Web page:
Saturday, November 8, 2014

Greenspan on Inflation and Gold

Interesting recent interview with Greenspan.  Some parts:

But the fact the fiat currency expansion got very tarnished with -- you know, in 1775, we printed a whole bushel full of continentals. And one of the fascinating things about that period is the fact, for the first year or two, there was very little evidence that that had any effect on prices, meaning that that paper currency circulated with the same value as specie.

And there is an extraordinary -- there's an extraordinary lag which exists between actions of that type and consequences. Now, eventually the continental was not worth a continental. But it took a long while. And I think that we're looking at very similar things now. This, again, is a human propensity.

The Continental currency had hyperinflation.   It is interesting that Greenspan says, "I think that we're looking at very similar things now".   He is directly talking about the long delay between printing money and high inflation, but it sure seems like he is hinting at high inflation this time too.

Greenspan also thinks gold is a good investment:

Tett: Do you think that gold is currently a good investment?

Greenspan: Yes... Remember what we're looking at. Gold is a currency. It is still, by all evidence, a premier currency. No fiat currency, including the dollar, can match it.


  1. Beginning in May, 1775, the Congress of the newly unified former colonies began the issue of Continental Currency to finance its fight for freedom.

    The Continental Currency was plagued, though, by increasing public distrust. The Continental paper dollar was able to hold its value at par with a specie dollar only until October, 1777, by which time widespread counterfeiting by British, Tories, and opportunists conspired with the natural inflation of a printing press economy and increasing uncertainty as to the outcome of the war to push the exchange ratio of the Continental Currency to $11 in paper for $10 in specie.

    After that point, the devaluation accelerated. By the next year, October, 1778, the ratio was 4.66 to 1.

    The low point was reached in April, 1780, when a dollar in silver or gold was worth $40 Continental. And these were the official exchange ratios...

    -- from the Introduction to Standard Catalog of United States Paper Money, ninth edition. Krause Publications, Iola, WI. 1990.

    Hey, I did a comparison of Depression-era base money growth and inflation in several posts recently. A seven year lag is not out of the question! See

    The Ridges on the Rocks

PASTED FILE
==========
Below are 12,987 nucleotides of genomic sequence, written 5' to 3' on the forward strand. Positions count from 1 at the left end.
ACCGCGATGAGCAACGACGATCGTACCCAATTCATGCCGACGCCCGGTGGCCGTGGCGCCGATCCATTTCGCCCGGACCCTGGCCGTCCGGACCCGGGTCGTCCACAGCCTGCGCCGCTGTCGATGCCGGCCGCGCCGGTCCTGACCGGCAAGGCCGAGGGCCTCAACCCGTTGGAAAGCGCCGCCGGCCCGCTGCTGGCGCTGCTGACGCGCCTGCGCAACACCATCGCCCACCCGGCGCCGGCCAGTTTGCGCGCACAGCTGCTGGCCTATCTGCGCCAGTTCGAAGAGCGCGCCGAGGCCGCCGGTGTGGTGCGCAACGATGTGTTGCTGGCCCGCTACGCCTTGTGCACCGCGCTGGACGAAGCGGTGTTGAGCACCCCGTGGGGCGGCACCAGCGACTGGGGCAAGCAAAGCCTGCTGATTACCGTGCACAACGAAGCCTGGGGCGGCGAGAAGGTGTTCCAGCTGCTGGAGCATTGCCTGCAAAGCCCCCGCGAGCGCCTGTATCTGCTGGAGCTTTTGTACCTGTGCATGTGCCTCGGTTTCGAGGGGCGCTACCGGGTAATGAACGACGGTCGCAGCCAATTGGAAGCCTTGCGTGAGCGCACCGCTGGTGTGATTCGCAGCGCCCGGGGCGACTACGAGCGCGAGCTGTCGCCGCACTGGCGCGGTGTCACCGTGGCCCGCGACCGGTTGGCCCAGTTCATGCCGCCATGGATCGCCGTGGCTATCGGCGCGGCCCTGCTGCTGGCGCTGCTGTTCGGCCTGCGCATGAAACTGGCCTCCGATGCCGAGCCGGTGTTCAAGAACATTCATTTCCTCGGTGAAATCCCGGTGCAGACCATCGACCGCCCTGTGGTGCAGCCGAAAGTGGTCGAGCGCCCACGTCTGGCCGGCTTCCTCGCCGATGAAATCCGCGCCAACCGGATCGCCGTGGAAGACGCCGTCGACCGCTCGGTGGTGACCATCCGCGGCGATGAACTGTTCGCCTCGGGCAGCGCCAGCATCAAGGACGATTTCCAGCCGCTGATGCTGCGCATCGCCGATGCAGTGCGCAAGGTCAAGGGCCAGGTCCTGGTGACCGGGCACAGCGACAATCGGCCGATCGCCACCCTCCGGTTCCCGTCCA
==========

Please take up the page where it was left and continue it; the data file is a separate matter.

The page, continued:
for several comparisons of the two data series, and the follow-up

    A Look at a Lag

  2. I don't agree with Greenspan. I don't think there is a long delay between printing money and inflation. The market captures changes in the fundamentals for a currency pretty fast. By "printing money" we usually mean an expansion of the central bank balance sheet. That is not in itself inflationary, it's all about how that expansion is backed. If there first is an expansion of the balance sheet and later a deterioration of backing then it will look like a lag between printing and inflation but the actual cause was a change in backing which can happen with or without expansion of the balance sheet.

    1. I mostly agree with you. However, most of the time the way the central bank expands its balance sheet is by buying government debt. Governments almost always monotonically increase their total debt till there is some sort of collapse (default, hyperinflation, war, breakup, etc). As they sell more and more bonds there is really a deterioration in the quality of the bonds (assuming quantity is going up faster than taxes or growth). So making new money and buying government bonds eventually adds to the inflation, but with a delay. But I agree that you better understand what is going on if you look at it as the deterioration of the backing. When interest rates and inflation go up, the real value of the bonds will go down, so the value of the backing will go down, so the currency will go down. If we see interest or inflation pick up, the gig is up.

    2. Agreed, it's very hard to understand why the BOJ actually wants 2% inflation since their bond holdings would fall in market value. I guess they hope for some miracle with a coordinated move by the government to balance the budget at the same time to counteract. Even if they don't think in terms of backing, they can clearly see what is going to happen to the governments interest cost when inflation and interest rise. It's very hard to believe they are going to get the deficit under control in the face of rising interest costs but this must be the miracle they're hoping for.

  3. If you believe that T-bonds are money, the same as deposits are money and cash is money, then it would seem there has indeed been an extraordinary lag between money printing and inflation, assuming the inflation does come.
    I don't believe that interest rates on T-bonds will ever go up. I think T-bonds will essentially become 0 pct bearing coupons now that the central bank is on the path to owning all of them.

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